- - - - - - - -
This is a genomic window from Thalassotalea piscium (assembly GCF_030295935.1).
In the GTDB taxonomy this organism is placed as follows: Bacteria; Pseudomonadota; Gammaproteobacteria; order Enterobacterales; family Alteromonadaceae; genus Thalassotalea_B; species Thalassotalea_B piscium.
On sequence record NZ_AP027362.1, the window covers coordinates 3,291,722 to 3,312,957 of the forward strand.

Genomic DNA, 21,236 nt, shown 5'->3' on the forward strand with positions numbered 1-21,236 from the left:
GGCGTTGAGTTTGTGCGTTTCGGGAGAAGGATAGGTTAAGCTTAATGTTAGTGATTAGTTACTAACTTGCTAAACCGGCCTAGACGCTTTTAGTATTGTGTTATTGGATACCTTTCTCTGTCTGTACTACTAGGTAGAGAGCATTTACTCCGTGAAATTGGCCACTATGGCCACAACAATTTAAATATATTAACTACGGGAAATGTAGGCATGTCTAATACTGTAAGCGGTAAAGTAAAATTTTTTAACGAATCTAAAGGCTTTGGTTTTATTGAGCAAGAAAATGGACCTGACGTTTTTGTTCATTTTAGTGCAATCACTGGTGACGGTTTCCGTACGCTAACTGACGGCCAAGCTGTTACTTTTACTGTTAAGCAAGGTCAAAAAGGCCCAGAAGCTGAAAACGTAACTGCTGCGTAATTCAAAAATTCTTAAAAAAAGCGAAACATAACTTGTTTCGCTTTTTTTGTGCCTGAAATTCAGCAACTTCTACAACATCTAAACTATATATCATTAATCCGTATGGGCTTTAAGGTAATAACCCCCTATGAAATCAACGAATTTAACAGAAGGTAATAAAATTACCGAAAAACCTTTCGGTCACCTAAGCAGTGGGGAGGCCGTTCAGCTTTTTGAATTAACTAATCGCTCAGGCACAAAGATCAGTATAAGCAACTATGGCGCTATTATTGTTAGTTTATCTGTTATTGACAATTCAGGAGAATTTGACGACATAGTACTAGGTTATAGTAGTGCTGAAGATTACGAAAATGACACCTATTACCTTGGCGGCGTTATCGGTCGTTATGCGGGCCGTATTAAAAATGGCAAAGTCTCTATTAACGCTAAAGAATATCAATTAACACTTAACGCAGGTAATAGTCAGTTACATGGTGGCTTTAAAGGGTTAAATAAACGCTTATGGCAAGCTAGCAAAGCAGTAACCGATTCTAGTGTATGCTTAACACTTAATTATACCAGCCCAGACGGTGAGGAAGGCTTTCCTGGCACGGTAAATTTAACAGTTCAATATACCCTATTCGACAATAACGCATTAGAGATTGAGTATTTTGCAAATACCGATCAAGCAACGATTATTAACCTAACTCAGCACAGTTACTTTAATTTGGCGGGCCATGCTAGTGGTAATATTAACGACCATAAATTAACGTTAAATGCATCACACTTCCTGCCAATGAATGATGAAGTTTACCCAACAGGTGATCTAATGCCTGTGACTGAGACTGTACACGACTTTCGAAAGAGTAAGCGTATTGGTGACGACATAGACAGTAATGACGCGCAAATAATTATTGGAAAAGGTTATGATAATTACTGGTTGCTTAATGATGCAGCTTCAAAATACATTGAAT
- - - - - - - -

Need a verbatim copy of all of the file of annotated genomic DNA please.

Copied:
This is a genomic window from Thalassotalea piscium (assembly GCF_030295935.1).
In the GTDB taxonomy this organism is placed as follows: Bacteria; Pseudomonadota; Gammaproteobacteria; order Enterobacterales; family Alteromonadaceae; genus Thalassotalea_B; species Thalassotalea_B piscium.
On sequence record NZ_AP027362.1, the window covers coordinates 3,291,722 to 3,312,957 of the forward strand.

Genomic DNA, 21,236 nt, shown 5'->3' on the forward strand with positions numbered 1-21,236 from the left:
GGCGTTGAGTTTGTGCGTTTCGGGAGAAGGATAGGTTAAGCTTAATGTTAGTGATTAGTTACTAACTTGCTAAACCGGCCTAGACGCTTTTAGTATTGTGTTATTGGATACCTTTCTCTGTCTGTACTACTAGGTAGAGAGCATTTACTCCGTGAAATTGGCCACTATGGCCACAACAATTTAAATATATTAACTACGGGAAATGTAGGCATGTCTAATACTGTAAGCGGTAAAGTAAAATTTTTTAACGAATCTAAAGGCTTTGGTTTTATTGAGCAAGAAAATGGACCTGACGTTTTTGTTCATTTTAGTGCAATCACTGGTGACGGTTTCCGTACGCTAACTGACGGCCAAGCTGTTACTTTTACTGTTAAGCAAGGTCAAAAAGGCCCAGAAGCTGAAAACGTAACTGCTGCGTAATTCAAAAATTCTTAAAAAAAGCGAAACATAACTTGTTTCGCTTTTTTTGTGCCTGAAATTCAGCAACTTCTACAACATCTAAACTATATATCATTAATCCGTATGGGCTTTAAGGTAATAACCCCCTATGAAATCAACGAATTTAACAGAAGGTAATAAAATTACCGAAAAACCTTTCGGTCACCTAAGCAGTGGGGAGGCCGTTCAGCTTTTTGAATTAACTAATCGCTCAGGCACAAAGATCAGTATAAGCAACTATGGCGCTATTATTGTTAGTTTATCTGTTATTGACAATTCAGGAGAATTTGACGACATAGTACTAGGTTATAGTAGTGCTGAAGATTACGAAAATGACACCTATTACCTTGGCGGCGTTATCGGTCGTTATGCGGGCCGTATTAAAAATGGCAAAGTCTCTATTAACGCTAAAGAATATCAATTAACACTTAACGCAGGTAATAGTCAGTTACATGGTGGCTTTAAAGGGTTAAATAAACGCTTATGGCAAGCTAGCAAAGCAGTAACCGATTCTAGTGTATGCTTAACACTTAATTATACCAGCCCAGACGGTGAGGAAGGCTTTCCTGGCACGGTAAATTTAACAGTTCAATATACCCTATTCGACAATAACGCATTAGAGATTGAGTATTTTGCAAATACCGATCAAGCAACGATTATTAACCTAACTCAGCACAGTTACTTTAATTTGGCGGGCCATGCTAGTGGTAATATTAACGACCATAAATTAACGTTAAATGCATCACACTTCCTGCCAATGAATGATGAAGTTTACCCAACAGGTGATCTAATGCCTGTGACTGAGACTGTACACGACTTTCGAAAGAGTAAGCGTATTGGTGACGACATAGACAGTAATGACGCGCAAATAATTATTGGAAAAGGTTATGATAATTACTGGTTGCTTAATGATGCAGCTTCAAAATACATTGAAT